The incident meter "assumes" that everything in the photograph is 18% grey and reads accordingly.
The reflected meter "converts" everything to 18% grey.
So, it's question of priorities. What are you trying to achieve in a given photograph?
With the fox in the snow, a spot meter reading of the fox will give you a pretty good exposure, without any bracketing, because the fox's coat ( I am assuming an orange/red fox of the type we have here in Ireland AND that the sun is behind you.) is as near as dammit to 18% grey.
On the other hand, the (far easier to take) spot reading of the static snow will give you an exposure about two stops underexposed, since the rendering of textured snow is about two stops above 18% grey. So, you will need to adjust the reading accordingly.
But, an incident reading of the scene will immediately give you a working exposure which, given the assumed dominance of the snow within the scene, you can tweak accordingly. i.e. bracket -1/3, for example.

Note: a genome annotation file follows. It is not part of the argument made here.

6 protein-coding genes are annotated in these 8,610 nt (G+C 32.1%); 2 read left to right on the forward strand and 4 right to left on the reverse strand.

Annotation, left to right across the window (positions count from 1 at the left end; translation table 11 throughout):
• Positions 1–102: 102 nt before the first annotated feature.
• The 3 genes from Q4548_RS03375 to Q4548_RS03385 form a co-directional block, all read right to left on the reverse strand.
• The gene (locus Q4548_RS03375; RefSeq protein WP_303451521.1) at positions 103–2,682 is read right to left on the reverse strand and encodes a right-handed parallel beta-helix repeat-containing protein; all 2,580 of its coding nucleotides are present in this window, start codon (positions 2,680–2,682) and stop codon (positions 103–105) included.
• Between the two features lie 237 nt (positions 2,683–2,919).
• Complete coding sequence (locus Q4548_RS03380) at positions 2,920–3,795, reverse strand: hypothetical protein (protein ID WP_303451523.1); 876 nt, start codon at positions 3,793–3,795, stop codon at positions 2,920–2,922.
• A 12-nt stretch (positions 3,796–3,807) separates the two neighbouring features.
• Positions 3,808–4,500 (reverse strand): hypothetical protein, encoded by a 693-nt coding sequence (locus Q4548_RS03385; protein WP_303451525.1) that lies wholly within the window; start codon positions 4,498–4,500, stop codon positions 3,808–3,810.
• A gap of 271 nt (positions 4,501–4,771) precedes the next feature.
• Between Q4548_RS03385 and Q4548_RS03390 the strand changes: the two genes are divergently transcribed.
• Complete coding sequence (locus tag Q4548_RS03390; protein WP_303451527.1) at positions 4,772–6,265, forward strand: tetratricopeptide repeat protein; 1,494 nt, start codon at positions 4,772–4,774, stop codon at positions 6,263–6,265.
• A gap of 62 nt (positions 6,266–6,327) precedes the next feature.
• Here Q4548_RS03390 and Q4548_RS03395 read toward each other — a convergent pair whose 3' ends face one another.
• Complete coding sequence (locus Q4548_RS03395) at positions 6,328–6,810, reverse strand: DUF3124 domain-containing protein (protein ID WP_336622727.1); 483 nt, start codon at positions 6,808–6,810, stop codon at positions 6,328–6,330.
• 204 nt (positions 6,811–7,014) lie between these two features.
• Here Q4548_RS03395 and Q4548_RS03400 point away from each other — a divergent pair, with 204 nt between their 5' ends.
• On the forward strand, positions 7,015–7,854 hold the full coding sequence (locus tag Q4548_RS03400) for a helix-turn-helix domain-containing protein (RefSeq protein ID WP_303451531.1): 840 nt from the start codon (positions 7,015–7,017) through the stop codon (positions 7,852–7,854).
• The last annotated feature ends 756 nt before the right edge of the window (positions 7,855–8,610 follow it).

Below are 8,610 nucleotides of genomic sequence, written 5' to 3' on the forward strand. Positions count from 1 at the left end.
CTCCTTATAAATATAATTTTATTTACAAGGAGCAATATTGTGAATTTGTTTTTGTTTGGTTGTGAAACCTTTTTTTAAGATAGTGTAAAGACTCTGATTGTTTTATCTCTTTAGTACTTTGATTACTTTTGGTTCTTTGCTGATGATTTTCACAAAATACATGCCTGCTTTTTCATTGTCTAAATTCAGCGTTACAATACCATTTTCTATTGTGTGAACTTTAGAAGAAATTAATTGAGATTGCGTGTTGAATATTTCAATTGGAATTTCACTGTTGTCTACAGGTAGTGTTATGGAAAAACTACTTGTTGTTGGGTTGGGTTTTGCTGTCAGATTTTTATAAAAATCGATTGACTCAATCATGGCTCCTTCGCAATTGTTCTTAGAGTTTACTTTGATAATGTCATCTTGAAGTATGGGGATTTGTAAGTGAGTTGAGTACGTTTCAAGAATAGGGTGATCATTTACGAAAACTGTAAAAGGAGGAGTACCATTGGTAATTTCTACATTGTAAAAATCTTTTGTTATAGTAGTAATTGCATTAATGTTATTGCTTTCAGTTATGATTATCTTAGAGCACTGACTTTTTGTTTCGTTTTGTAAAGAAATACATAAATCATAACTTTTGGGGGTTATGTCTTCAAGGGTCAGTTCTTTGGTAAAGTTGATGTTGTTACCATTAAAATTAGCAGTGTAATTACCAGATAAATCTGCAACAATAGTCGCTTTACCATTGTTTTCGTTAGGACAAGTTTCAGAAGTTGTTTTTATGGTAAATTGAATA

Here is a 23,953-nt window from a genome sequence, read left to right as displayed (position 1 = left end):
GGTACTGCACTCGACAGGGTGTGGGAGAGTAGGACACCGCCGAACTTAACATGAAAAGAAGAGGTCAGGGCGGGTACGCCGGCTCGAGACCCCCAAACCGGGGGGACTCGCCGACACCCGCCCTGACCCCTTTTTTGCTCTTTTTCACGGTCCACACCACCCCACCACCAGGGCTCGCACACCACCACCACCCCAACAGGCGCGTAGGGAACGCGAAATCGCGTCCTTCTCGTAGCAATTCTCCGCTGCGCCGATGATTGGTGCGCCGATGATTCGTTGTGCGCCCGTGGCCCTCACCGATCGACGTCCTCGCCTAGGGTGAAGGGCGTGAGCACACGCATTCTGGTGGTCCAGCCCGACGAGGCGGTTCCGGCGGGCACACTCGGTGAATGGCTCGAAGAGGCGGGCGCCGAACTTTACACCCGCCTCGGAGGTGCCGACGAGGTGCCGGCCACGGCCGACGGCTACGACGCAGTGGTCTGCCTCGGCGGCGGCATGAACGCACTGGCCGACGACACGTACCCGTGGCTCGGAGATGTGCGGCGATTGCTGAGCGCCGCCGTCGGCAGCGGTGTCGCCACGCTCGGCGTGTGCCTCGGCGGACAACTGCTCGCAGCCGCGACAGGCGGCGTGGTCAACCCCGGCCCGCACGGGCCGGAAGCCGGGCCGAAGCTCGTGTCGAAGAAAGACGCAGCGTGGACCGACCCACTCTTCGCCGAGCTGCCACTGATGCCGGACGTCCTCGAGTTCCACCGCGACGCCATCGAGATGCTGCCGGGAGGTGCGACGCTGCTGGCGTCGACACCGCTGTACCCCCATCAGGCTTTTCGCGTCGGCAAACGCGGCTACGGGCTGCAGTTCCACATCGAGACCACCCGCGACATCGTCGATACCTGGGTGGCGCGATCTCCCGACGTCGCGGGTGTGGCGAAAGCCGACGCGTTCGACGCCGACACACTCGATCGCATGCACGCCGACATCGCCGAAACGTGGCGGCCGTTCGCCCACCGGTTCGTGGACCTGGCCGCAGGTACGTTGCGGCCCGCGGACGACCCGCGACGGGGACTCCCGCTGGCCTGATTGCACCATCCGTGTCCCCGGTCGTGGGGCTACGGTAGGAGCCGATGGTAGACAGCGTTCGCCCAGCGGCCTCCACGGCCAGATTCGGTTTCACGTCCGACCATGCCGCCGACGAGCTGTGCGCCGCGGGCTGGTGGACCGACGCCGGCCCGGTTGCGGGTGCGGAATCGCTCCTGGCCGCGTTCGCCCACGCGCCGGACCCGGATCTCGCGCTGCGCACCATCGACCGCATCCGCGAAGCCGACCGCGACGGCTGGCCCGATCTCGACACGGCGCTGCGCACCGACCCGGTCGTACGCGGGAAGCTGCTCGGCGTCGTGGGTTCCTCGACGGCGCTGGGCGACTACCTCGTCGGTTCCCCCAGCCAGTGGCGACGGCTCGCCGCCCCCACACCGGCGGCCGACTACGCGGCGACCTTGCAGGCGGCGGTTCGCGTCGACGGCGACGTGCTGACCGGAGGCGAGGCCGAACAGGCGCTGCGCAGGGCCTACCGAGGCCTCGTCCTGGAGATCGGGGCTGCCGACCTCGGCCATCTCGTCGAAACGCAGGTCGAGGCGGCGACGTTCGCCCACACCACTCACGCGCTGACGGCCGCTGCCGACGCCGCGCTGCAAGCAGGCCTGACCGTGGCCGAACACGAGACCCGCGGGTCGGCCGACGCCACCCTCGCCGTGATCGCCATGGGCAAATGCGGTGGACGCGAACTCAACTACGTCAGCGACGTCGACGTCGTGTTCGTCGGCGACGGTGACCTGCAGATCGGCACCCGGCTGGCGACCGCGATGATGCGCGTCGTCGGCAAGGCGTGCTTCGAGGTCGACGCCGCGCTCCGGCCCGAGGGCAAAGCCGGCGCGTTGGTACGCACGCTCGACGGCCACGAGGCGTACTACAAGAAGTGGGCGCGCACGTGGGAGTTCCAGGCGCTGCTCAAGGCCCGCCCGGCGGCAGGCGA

As to your example of the shadows: well, how important are they to the overall image? In bright mid-day sunlight, with the sun directly behind you, a "normal" ( and I use the word advisedly) exposure for ISO 64 is 1/250 sec. @ f 8/11. Now, let's say you take a spot reading of the shadows in the scene and they are five stops below. Will they hold? Probably not. Are they important enough to overexpose the rest of the scene a little? That's up to you.
You have to prioritize what you are seeing.
I don't think you're missing anything! ;-)
ps. Have you read Ansel Adam's "The Negative"? It's all there! ;-)